This page contains brief details about the drug , it's indication, dosage & administaration, mechanism of action, related brands with strength, warnings and common side effects.

Background and Date of Approval

Anidulafungin is an antifungal medication developed by the U.S. Food And Drug Administration and initially approved on 21 Feb 2006 for treating serious fungal infections.

Mechanism of Action of undefined

Anidulafungin works by inhibiting the beta-glucan synthesis in the cell walls of susceptible fungi. This disruption weakens the fungal cell wall, leading to the death of the fungus.

Uses of undefined

Anidulafungin helps to treat certain invasive fungal infections. It is effective against various types of invasive candidiasis, such as candidemia (Candida bloodstream infection) and esophageal candidiasis (fungal infection affecting the esophagus). Invasive candidiasis occurs when candida yeasts enter the bloodstream or other internal organs and cause systemic infections.

undefined Drug administaration and Dosage available

Anidulafungin is administered directly into the vein intravenously (IV). It is available as a powder for reconstitution, and a physician will prepare and administer the medication through a vein. The IV infusion is usually given over a period of one to two hours.

Warnings, Precautions and Side Effects of undefined


This drug is contraindicated in individuals with known hypersensitivity or allergy to it or its component. If you develop liver problems during your treatment with this drug, your doctor may decide to monitor your liver function more closely. Anidulafungin is primarily metabolized in the liver, so it's important to assess liver function regularly, especially in patients with pre-existing liver conditions. Inform your physician, including anesthesiologists, about your treatment with this drug, especially before undergoing surgery or receiving anesthesia. The combination of certain anesthetics with this medication could interact, so it's necessary for medical professionals to be aware of your medication history.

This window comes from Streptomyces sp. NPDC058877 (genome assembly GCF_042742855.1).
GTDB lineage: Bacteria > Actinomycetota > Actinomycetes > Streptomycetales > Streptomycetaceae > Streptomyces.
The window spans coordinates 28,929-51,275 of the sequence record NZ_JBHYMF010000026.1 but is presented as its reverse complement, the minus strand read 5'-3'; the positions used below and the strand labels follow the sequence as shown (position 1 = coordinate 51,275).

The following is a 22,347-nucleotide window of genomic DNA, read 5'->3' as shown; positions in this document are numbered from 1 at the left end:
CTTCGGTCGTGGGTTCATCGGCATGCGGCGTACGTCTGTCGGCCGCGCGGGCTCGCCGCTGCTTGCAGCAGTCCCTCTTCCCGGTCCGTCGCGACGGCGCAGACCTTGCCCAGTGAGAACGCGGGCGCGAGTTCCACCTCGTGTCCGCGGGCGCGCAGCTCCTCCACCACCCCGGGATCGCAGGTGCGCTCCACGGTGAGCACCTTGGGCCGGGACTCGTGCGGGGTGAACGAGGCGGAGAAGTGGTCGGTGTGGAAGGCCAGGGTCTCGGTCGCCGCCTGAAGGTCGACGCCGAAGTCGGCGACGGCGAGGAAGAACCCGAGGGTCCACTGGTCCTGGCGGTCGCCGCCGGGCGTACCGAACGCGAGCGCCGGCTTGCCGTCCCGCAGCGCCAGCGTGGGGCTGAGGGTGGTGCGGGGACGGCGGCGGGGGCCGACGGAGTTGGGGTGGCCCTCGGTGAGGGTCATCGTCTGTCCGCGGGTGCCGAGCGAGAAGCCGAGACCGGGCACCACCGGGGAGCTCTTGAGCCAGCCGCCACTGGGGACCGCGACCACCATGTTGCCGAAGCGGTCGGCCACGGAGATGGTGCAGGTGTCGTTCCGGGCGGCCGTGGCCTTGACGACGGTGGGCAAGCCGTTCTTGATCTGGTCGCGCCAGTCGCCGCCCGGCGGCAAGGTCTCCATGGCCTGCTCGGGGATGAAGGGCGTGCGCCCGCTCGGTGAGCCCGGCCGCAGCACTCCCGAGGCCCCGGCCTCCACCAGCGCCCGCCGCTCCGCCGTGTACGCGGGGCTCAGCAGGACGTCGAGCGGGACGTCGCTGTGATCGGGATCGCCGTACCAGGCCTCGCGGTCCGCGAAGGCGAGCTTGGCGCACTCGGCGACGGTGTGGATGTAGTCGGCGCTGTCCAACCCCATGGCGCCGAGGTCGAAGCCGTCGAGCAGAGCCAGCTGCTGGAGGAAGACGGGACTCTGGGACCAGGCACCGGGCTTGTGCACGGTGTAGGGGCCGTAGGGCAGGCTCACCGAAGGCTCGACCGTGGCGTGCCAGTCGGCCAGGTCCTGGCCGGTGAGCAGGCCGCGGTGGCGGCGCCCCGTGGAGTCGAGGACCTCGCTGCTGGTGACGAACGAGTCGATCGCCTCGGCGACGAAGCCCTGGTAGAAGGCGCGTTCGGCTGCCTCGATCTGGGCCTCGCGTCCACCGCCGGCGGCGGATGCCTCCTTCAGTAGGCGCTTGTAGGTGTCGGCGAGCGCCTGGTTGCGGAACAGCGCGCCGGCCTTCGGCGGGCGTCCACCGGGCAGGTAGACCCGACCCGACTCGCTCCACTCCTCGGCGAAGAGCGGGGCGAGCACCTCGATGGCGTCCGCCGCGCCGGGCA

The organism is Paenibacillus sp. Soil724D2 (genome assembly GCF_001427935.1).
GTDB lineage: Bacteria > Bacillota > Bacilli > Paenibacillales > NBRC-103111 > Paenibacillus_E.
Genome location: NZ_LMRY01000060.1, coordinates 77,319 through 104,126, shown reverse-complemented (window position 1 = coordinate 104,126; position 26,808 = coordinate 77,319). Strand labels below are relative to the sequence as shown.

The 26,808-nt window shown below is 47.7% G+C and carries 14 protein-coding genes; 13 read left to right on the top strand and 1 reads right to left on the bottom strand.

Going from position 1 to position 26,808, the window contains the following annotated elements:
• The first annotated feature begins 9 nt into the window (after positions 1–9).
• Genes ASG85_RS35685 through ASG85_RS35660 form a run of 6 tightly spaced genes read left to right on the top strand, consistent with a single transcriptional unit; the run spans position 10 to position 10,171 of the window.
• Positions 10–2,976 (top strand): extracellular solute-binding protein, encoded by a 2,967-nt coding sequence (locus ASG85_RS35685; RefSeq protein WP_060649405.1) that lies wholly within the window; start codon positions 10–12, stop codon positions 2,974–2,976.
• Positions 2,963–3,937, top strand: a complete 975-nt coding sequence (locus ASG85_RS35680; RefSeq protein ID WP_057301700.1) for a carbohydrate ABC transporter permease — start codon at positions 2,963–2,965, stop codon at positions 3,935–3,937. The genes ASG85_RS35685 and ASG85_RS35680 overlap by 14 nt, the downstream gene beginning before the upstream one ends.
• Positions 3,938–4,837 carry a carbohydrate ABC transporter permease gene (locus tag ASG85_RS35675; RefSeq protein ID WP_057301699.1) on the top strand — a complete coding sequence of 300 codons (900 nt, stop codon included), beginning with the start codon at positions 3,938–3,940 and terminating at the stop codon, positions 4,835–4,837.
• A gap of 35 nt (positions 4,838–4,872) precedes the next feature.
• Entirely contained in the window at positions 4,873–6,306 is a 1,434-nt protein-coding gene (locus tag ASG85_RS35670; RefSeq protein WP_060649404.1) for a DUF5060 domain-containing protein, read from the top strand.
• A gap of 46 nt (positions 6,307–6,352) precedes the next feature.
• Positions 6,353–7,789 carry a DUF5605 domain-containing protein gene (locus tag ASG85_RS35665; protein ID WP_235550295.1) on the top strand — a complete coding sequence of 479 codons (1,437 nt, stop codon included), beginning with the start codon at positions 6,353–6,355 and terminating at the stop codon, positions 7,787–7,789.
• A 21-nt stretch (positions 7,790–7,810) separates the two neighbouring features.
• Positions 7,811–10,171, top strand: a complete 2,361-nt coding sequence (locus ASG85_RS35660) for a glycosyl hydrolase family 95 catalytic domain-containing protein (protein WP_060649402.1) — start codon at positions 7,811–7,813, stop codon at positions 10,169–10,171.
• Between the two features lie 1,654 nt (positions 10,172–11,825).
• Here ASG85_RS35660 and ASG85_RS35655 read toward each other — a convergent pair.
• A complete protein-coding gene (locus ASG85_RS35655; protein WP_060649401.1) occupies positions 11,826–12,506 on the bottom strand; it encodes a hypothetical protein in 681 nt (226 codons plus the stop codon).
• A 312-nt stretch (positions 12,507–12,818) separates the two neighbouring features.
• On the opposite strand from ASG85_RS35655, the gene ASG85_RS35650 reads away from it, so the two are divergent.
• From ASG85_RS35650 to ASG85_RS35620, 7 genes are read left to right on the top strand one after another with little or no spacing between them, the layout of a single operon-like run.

Pay attention to any unusual symptoms like shortness of breath, breathing difficulties, lightheadedness, or dizziness during your treatment with this drug. If you experience any of these symptoms, contact your physician immediatley. It is unknown whether Anidulafungin is safe for pregnant women, so it is not recommended during pregnancy due to limited data. If a woman of childbearing age is prescribed this drug, it is essential to use effective contraception during the treatment period to avoid pregnancy. The effect of this drug on breastfeeding women is not known. Breastfeeding women should contact their doctor for more advice before taking this medicine.

Side Effects

The side effects known to occur commonly during the treatment with Anidulafungin are low blood potassium (hypokalaemia), diarrhea, nausea, headache, and vomiting. Some serious side effects also include convulsion (seizure), flushing, rash, pruritus (itching), hot flush, hives, wheezing , coughing, and difficulty of breathing.

Word Of Advice

Anidulafungin is given through intravenous infusion. Some individuals may experience infusion-related reactions, including a rash, hives, itching, or redness at the infusion site. If you notice any of these symptoms during or after the infusion, notify your physician immediately.

Frequently Asked Question


  1. Pfizer Limited, Electronic medicines compendium (EMC), [Revised on April 2022] [ Accessed on 26th July 2023],
  2. Roerig, US Food and Drug Administration, [Revised date Feb 2006], [Accessed on 26th July 2023],
  3. KD Tripathi, Essentials of Medical Pharmacology, 7th edition, Antifungal drugs, 2013, 790.


The drug information on this page is not a substitute for medical advice; it is meant for educational purposes only. For further details, consult your doctor about your medical condition to know if you are eligible to receive this treatment.